Everything you need to know about the Boris Johnson redecorating scandal
2020 has not been an easy year for Boris Johnson. Between negotiating a Brexit end date and adopting what some saw as a slow and confusing approach to dealing with the pandemic, the current British Prime Minister has suffered from a severe episode of COVID- 19, welcomed a baby and had to delay her marriage to the elder. Conservative Party Communications Leader Carrie Symonds.
So it might seem hard to blame the couple for doing what so many others did during the foreclosure – embark on a home improvement project. Unlike the rest of us, however, who have spent the past 14 months repainting walls or scrubbing home office furniture, Johnson and Symonds’ wallpaper choices have been subjected to a certain level of ethical scrutiny. .
Last week, the UK Election Commission, an independent regulatory oversight body, opened an investigation into allegations Johnson and Symonds paid to give their residence at 11 Downing Street (next to the Prime Minister’s offices) a makeover lavish using undeclared funds from a curator. Party donor or donors. According to Daily mail, an initial assessment by the Election Commission left the regulator “satisfied that there are reasonable grounds to suspect that one or more offenses may have been committed”.
The problem is an alleged £ 58,000 (around $ 80,500) of undeclared Conservative funds used for renovations, although some UK media believe the actual number could be closer to £ 200,000 – or more than $ 277,000. Either way, that’s almost double the annual renovation budget of £ 30,000 ($ 42,000) allocated to prime ministers living in Downing Street – and a little more than the £ 500 ($ 700) threshold at- above which any loan or donation to a UK legislator must be declared. within 28 days.
Although the source of the funding raises ethical concerns, this is far from the only time that a PM has renovated Downing Street residences. The Blairs took a bit of heat in 2002 for their own expensive redesign, while David Cameron and Theresa May each brought their own family’s design preferences to the space respectively.
Details on the renovations themselves came out in drops and gray. the Independent reports that Johnson and Symonds bought a wallpaper for £ 840 per roll ($ 1,165) inspired by the design aesthetic of Lulu Lytle, co-founder of furniture maker Soane Britain. A Tatler The magazine’s profile alleges that other changes to the residence include vintage furniture for the nursery of the couple’s newborn son, Wilfred, and that Symonds also “had the lobby floors stripped and the floors browned. . According to an anonymous visitor to the renovated apartment, the space is meant to be very different from the “John Lewis furniture nightmare” that defined Theresa May’s vision for furnishings.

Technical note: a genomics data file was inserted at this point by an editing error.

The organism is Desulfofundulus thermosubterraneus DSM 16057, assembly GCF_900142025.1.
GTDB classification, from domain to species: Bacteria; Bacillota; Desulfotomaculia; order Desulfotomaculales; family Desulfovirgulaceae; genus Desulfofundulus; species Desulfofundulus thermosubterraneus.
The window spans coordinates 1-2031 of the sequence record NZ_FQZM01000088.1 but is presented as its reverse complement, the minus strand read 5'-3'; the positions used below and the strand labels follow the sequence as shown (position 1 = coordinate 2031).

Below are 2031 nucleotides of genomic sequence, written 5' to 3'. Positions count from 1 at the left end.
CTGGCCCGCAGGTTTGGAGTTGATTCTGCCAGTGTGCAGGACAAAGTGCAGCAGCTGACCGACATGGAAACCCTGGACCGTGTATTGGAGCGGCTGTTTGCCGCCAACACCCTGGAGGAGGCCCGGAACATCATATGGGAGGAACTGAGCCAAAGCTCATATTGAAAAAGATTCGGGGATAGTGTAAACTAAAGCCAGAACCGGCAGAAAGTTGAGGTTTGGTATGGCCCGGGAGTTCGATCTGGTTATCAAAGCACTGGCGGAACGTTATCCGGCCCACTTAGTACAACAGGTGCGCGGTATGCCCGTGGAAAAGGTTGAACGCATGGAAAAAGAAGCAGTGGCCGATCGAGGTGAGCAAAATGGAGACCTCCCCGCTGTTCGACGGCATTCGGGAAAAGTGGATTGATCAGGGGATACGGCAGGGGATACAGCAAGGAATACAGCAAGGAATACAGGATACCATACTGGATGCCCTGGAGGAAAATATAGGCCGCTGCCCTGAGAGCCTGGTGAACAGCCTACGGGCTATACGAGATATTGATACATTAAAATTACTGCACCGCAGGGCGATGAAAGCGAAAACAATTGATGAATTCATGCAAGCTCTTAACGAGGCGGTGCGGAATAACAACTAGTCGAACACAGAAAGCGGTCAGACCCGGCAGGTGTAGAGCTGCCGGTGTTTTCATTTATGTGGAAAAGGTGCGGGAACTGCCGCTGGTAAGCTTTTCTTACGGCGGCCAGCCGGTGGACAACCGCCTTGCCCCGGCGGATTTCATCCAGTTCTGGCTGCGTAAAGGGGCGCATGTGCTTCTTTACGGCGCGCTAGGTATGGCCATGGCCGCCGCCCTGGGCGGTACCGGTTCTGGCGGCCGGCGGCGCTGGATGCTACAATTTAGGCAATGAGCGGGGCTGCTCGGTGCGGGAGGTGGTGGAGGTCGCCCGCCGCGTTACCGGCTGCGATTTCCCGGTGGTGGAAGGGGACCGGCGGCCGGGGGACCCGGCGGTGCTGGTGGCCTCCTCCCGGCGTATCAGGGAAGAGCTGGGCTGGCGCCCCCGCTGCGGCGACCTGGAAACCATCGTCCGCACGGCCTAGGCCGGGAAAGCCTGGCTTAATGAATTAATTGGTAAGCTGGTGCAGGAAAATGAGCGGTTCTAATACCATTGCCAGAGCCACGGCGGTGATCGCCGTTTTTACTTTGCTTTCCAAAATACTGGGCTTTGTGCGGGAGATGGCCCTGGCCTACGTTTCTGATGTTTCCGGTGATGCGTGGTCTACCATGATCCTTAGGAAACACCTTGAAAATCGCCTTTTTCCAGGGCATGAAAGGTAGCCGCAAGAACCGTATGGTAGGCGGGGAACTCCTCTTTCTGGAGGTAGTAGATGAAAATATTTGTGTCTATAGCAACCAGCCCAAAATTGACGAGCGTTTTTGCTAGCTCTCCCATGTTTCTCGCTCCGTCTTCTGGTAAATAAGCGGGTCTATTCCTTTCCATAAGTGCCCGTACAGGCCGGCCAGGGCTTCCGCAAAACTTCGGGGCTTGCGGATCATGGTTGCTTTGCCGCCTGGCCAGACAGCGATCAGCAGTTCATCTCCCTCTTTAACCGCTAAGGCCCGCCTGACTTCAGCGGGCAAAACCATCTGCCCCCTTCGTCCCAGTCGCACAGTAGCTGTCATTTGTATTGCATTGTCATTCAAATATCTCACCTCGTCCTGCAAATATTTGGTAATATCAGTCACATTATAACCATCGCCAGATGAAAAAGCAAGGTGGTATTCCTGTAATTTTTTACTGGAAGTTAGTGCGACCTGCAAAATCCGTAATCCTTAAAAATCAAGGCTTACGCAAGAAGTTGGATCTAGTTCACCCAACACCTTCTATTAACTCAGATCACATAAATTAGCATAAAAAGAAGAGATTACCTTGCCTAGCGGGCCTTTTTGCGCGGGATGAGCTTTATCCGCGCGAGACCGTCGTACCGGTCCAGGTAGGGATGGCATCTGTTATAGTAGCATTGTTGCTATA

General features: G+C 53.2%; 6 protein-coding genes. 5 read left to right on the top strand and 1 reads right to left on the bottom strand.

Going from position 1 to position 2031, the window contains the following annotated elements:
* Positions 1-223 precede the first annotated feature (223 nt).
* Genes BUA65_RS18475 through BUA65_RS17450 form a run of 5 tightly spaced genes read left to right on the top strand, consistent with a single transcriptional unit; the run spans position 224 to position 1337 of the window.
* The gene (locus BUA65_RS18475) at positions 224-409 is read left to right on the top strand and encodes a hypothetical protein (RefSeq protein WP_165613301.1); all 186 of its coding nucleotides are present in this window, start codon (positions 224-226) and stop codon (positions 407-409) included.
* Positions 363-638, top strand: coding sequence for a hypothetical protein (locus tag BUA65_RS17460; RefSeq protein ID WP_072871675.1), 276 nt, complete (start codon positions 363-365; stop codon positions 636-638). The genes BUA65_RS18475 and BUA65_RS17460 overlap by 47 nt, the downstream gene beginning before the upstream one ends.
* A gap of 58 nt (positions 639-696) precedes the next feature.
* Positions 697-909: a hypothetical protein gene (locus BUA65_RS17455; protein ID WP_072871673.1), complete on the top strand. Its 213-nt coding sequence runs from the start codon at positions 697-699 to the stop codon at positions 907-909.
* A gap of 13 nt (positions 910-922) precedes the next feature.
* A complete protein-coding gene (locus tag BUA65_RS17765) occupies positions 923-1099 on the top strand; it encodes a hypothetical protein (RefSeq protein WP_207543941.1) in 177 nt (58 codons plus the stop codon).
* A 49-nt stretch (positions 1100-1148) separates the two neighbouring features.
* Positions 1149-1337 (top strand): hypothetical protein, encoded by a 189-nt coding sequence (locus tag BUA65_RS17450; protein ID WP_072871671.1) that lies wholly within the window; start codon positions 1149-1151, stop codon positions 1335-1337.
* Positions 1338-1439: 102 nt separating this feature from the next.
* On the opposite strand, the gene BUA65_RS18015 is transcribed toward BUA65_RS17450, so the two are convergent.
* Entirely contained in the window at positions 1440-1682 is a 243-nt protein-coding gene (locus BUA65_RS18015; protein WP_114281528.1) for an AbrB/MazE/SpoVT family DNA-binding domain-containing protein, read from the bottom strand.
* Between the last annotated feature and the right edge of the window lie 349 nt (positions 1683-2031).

This anonymous quote turned this particular chain of upscale UK department stores into something of a tipping point in the days after the scandal broke. Labor leader Keir Starmer held a cheeky photoshoot where he searched John Lewis for wallpaper, and Johnson recently told reporters: ‘I love John Lewis’ as part of a wider denial of any act objectionable. The brand also mocked its unexpected brush with the scandal on Twitter.
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The Election Commission has yet to lay direct charges on who paid what to whom. But Dominic Cummings, who was ousted from Johnson’s chief adviser in November 2020, fueled the fire last week in a recent blog post chronicling the renovations.
‘The Prime Minister stopped talking to me about this issue in 2020 because I told him that I thought his plans for donors to secretly pay for the renovation were unethical, foolish, maybe illegal, and almost certainly violated the rules on the proper disclosure of political donations if they were made. as he planned, ”Cummings wrote. “I refused to help him organize these payments [and] my knowledge about them is therefore limited.
It remains to be seen what the Election Commission might find, where that paper trail might lead, and what impact, if any, it will ultimately have on Johnson’s tenure. But if you’re worried about the logistics of any upcoming home renovations yourself, take comfort in knowing that your project at least (likely) won’t involve an ethics investigation.